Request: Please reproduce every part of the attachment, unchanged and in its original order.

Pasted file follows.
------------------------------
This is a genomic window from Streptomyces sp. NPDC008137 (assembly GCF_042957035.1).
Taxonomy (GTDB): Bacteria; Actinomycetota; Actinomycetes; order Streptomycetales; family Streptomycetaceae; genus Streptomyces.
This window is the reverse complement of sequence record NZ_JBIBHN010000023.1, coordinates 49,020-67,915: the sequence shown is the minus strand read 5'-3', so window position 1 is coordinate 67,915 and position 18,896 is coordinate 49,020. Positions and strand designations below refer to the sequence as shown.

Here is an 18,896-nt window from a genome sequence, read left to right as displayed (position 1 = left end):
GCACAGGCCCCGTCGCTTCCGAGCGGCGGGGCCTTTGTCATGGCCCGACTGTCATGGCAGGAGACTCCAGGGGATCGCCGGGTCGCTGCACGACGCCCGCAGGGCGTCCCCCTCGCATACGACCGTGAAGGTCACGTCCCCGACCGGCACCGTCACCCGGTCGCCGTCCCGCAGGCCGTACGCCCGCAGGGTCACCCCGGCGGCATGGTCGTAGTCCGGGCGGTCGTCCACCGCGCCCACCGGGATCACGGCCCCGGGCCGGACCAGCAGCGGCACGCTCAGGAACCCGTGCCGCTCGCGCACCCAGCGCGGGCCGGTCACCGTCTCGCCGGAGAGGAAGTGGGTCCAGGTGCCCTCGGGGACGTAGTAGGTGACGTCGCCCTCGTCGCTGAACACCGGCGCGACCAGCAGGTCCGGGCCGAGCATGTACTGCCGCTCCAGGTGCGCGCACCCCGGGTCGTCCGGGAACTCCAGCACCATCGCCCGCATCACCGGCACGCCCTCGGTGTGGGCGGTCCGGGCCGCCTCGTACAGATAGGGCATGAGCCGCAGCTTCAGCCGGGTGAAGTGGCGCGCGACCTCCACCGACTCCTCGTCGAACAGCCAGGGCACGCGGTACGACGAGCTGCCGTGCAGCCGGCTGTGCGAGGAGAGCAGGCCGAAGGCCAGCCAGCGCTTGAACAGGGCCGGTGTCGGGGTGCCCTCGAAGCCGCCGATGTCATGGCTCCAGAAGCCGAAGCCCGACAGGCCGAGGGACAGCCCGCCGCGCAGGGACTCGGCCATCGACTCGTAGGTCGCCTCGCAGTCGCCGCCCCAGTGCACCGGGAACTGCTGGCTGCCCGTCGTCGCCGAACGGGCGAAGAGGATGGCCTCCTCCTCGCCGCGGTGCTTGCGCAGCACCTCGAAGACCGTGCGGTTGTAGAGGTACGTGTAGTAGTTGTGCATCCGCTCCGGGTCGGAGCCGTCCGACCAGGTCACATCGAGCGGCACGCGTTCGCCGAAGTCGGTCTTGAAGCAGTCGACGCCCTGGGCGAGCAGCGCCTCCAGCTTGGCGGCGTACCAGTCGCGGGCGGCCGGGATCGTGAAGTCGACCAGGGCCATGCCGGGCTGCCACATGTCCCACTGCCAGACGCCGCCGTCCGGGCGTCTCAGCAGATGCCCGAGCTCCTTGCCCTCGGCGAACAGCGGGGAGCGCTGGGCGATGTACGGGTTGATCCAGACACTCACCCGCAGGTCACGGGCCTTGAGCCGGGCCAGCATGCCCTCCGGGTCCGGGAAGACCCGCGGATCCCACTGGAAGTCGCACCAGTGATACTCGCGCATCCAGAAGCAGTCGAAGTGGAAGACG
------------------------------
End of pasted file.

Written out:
This is a genomic window from Streptomyces sp. NPDC008137 (assembly GCF_042957035.1).
Taxonomy (GTDB): Bacteria; Actinomycetota; Actinomycetes; order Streptomycetales; family Streptomycetaceae; genus Streptomyces.
This window is the reverse complement of sequence record NZ_JBIBHN010000023.1, coordinates 49,020-67,915: the sequence shown is the minus strand read 5'-3', so window position 1 is coordinate 67,915 and position 18,896 is coordinate 49,020. Positions and strand designations below refer to the sequence as shown.

Here is an 18,896-nt window from a genome sequence, read left to right as displayed (position 1 = left end):
GCACAGGCCCCGTCGCTTCCGAGCGGCGGGGCCTTTGTCATGGCCCGACTGTCATGGCAGGAGACTCCAGGGGATCGCCGGGTCGCTGCACGACGCCCGCAGGGCGTCCCCCTCGCATACGACCGTGAAGGTCACGTCCCCGACCGGCACCGTCACCCGGTCGCCGTCCCGCAGGCCGTACGCCCGCAGGGTCACCCCGGCGGCATGGTCGTAGTCCGGGCGGTCGTCCACCGCGCCCACCGGGATCACGGCCCCGGGCCGGACCAGCAGCGGCACGCTCAGGAACCCGTGCCGCTCGCGCACCCAGCGCGGGCCGGTCACCGTCTCGCCGGAGAGGAAGTGGGTCCAGGTGCCCTCGGGGACGTAGTAGGTGACGTCGCCCTCGTCGCTGAACACCGGCGCGACCAGCAGGTCCGGGCCGAGCATGTACTGCCGCTCCAGGTGCGCGCACCCCGGGTCGTCCGGGAACTCCAGCACCATCGCCCGCATCACCGGCACGCCCTCGGTGTGGGCGGTCCGGGCCGCCTCGTACAGATAGGGCATGAGCCGCAGCTTCAGCCGGGTGAAGTGGCGCGCGACCTCCACCGACTCCTCGTCGAACAGCCAGGGCACGCGGTACGACGAGCTGCCGTGCAGCCGGCTGTGCGAGGAGAGCAGGCCGAAGGCCAGCCAGCGCTTGAACAGGGCCGGTGTCGGGGTGCCCTCGAAGCCGCCGATGTCATGGCTCCAGAAGCCGAAGCCCGACAGGCCGAGGGACAGCCCGCCGCGCAGGGACTCGGCCATCGACTCGTAGGTCGCCTCGCAGTCGCCGCCCCAGTGCACCGGGAACTGCTGGCTGCCCGTCGTCGCCGAACGGGCGAAGAGGATGGCCTCCTCCTCGCCGCGGTGCTTGCGCAGCACCTCGAAGACCGTGCGGTTGTAGAGGTACGTGTAGTAGTTGTGCATCCGCTCCGGGTCGGAGCCGTCCGACCAGGTCACATCGAGCGGCACGCGTTCGCCGAAGTCGGTCTTGAAGCAGTCGACGCCCTGGGCGAGCAGCGCCTCCAGCTTGGCGGCGTACCAGTCGCGGGCGGCCGGGATCGTGAAGTCGACCAGGGCCATGCCGGGCTGCCACATGTCCCACTGCCAGACGCCGCCGTCCGGGCGTCTCAGCAGATGCCCGAGCTCCTTGCCCTCGGCGAACAGCGGGGAGCGCTGGGCGATGTACGGGTTGATCCAGACACTCACCCGCAGGTCACGGGCCTTGAGCCGGGCCAGCATGCCCTCCGGGTCCGGGAAGACCCGCGGATCCCACTGGAAGTCGCACCAGTGATACTCGCGCATCCAGAAGCAGTCGAAGTGGAAGACG